Between 2003 and 2010, the annual number of high chair-related injuries rose by over 22 percent, according to a study in the journal Clinical Pediatrics (which was also covered in the New York Times). In 2010, that meant that nearly 11,000 babies and young children were injured, as compared to under 9,000 in 2003. And over 86 percent of those injuries were to the head, neck and face.
Rachel Kurinsky from the Research Institute at Nationwide Children s Hospital in Columbus OH, and colleagues examined data from the National Electronic Injury Surveillance System. Over the study period, on average, there were, over 9,000 of these injuries related to high chairs and falling was the most common cause of injury associated with high chairs.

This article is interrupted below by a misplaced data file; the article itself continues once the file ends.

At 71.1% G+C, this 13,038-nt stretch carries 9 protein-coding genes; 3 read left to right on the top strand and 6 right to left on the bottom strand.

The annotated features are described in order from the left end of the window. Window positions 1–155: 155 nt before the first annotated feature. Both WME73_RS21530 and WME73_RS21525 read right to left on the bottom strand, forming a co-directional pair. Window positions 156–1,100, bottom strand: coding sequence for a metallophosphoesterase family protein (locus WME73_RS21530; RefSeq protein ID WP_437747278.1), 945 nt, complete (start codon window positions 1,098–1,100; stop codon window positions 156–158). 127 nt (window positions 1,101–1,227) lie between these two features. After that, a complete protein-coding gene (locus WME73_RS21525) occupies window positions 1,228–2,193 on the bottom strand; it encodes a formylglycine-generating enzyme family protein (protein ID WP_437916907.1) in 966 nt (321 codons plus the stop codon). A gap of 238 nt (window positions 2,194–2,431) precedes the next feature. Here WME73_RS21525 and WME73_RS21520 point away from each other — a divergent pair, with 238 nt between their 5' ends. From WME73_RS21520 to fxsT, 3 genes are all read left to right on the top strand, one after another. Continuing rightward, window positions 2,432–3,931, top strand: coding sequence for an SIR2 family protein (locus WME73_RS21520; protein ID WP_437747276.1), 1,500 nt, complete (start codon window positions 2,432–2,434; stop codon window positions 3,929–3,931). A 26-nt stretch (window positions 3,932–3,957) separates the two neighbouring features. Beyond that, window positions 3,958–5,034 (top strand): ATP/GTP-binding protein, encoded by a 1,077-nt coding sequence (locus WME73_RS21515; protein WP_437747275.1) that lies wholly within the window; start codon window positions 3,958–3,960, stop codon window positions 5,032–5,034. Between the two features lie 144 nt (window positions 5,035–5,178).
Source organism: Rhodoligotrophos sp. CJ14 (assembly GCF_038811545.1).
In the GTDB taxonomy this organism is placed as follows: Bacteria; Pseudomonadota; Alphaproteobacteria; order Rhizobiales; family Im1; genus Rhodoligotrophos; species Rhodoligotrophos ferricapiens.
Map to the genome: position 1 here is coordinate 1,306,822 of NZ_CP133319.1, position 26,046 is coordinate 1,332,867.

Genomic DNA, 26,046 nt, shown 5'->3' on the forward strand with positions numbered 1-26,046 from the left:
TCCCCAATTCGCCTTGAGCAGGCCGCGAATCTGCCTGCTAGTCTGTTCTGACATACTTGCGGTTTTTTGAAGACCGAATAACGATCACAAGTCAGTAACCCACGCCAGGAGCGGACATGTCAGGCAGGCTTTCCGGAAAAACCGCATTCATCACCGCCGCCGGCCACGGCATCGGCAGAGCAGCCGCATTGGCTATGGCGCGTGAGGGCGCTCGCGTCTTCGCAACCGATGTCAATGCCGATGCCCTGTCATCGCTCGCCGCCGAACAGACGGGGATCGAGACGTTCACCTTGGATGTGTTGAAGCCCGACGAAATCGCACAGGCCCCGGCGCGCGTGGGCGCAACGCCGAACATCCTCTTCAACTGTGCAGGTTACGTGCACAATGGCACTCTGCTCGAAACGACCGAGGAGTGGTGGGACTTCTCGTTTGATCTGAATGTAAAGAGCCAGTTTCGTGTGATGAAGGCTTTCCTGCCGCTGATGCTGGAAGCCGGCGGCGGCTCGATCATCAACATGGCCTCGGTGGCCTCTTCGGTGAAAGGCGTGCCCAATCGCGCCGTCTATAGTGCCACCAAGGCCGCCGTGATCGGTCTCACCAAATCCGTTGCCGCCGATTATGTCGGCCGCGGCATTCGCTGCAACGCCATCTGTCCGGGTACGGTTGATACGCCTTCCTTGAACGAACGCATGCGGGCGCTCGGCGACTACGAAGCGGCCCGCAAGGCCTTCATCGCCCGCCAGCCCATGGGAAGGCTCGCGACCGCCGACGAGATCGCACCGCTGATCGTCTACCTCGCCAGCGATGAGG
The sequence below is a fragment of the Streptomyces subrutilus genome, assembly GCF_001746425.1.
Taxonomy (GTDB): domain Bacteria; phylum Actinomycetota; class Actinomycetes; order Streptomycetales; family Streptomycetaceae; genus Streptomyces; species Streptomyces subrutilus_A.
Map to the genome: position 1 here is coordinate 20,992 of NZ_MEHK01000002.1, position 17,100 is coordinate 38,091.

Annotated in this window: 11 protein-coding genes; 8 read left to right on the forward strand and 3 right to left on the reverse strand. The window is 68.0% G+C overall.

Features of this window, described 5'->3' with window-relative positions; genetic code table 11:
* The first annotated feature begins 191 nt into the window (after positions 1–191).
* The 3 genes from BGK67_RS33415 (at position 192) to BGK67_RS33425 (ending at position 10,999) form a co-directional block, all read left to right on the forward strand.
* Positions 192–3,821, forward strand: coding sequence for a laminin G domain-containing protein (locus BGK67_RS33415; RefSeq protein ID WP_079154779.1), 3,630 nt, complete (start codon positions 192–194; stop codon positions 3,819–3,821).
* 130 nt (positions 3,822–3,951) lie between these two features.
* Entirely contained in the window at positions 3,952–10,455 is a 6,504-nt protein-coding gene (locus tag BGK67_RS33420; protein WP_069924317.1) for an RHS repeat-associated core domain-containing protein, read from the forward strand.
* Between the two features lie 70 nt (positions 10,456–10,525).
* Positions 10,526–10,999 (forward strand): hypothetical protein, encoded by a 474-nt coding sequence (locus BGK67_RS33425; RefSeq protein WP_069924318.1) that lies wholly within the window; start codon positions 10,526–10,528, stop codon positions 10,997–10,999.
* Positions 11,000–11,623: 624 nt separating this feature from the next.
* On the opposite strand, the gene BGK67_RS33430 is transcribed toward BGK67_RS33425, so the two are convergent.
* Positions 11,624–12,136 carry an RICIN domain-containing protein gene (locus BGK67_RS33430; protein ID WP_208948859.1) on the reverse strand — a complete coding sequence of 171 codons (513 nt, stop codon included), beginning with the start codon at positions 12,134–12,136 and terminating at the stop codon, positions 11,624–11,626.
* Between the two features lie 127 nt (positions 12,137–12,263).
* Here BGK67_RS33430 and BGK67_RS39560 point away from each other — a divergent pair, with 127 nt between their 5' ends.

In their discussion, the authors noted: Despite the perceived safety of these products [high chairs], there were more than 9,400 injuries related to high chairs annually, or an average of 1 injury every hour. In addition, they added that while most such injuries were minor, over 2,000 of them led to hospital admissions during the study period.
ACSH s Dr. Elizabeth Whelan commented This is not an issue to be taken lightly. Parents should always be sure that child restraints are securely fastened when a young child or baby is seated in a high chair. Furthermore, the child s behavior should be monitored at all times, since a child who is rocking may tip the chair if he or she is not being watched.